For the past five years, I’ve spent every weekend in March and April at bike races. It all started when my husband, a longtime professional cycling fan and lifelong athlete, asked if I would be interested in helping him to coach a collegiate cycling team. I said, “What am I going to do? I’ve never raced a bike in my life.” He said, “You’re good at organizing. They need help with the basic logistics so they can concentrate on the racing.” I said, “Okay, I’ll try it. And I’ll make some banana bread for them.”
We’re now entering our sixth season as the coaches of Columbia University’s cycling team. My role has evolved from a W.A.G. (wife and girlfriend) to fully fledged coach, confidant and supporter. While I still haven’t ever raced a bike, I’m a much more technically proficient rider than I was five years ago and I’ve learned a lot about racing just by watching. I can help new riders with their skills, talk to them about their races and give them advice about how to warm up and cool down.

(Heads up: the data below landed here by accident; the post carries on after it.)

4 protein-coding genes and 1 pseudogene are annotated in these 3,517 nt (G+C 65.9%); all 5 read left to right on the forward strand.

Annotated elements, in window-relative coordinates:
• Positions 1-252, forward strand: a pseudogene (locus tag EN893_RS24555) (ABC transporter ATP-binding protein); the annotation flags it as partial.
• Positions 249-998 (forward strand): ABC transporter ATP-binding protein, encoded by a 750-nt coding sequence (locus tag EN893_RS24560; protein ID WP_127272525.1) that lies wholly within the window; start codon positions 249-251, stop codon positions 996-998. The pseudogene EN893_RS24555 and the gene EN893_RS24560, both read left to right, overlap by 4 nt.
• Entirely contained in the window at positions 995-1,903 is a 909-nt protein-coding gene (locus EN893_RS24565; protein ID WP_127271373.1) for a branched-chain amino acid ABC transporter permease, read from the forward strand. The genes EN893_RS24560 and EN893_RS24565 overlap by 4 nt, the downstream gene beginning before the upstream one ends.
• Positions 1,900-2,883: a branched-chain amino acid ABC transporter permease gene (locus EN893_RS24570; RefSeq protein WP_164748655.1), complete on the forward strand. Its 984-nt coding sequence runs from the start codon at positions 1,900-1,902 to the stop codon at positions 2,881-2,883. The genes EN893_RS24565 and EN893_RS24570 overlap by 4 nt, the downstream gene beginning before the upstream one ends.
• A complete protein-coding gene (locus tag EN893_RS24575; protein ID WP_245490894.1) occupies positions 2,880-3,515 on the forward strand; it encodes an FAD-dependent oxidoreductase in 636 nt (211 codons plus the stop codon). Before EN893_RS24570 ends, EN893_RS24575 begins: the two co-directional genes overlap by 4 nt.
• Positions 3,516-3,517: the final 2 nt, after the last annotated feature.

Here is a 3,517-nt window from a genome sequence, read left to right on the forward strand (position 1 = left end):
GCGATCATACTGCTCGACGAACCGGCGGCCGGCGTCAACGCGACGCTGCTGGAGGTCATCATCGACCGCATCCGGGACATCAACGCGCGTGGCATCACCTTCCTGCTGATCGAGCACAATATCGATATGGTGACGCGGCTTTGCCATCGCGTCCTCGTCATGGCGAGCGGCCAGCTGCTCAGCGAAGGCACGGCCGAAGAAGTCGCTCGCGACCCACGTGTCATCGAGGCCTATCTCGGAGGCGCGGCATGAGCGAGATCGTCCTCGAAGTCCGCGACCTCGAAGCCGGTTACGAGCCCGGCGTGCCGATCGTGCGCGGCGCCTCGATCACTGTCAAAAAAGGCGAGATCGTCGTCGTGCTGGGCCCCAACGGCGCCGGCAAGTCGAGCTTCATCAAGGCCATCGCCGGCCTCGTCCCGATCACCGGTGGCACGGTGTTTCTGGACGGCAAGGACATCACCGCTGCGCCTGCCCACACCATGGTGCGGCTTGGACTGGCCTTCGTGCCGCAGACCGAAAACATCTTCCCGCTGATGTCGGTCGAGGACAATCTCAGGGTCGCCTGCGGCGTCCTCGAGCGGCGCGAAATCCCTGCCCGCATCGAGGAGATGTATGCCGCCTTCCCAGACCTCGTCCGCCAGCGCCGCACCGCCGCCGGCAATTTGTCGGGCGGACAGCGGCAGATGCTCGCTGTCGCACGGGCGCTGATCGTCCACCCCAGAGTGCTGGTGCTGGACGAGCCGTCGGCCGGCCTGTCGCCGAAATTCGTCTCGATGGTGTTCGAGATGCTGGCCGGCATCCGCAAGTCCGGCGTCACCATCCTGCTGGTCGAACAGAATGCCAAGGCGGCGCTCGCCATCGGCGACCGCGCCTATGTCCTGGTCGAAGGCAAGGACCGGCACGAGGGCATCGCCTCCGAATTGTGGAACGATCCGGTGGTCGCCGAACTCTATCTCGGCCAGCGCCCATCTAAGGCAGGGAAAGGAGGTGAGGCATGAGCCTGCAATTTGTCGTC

Coaching our team is a volunteer job. While there's no pay, we are compensated. The road trips up and down the East Coast every weekend are really fun. Sometimes we laugh so hard it hurts. We also enjoy introducing people to the sport and helping more seasoned riders to improve their performances. We share in the disappointment and sadness if someone has had a bad race or is going through a tough time at school or at home. And then there is the exhilaration and joy when someone who has trained hard all winter wins a race!
When we started coaching the team, I never dreamt that I would write a book or that some of my experiences in coaching would be so important to it. But when I wrote that first character sketch of my protagonist I saw bike racing as the perfect physical challenge for her.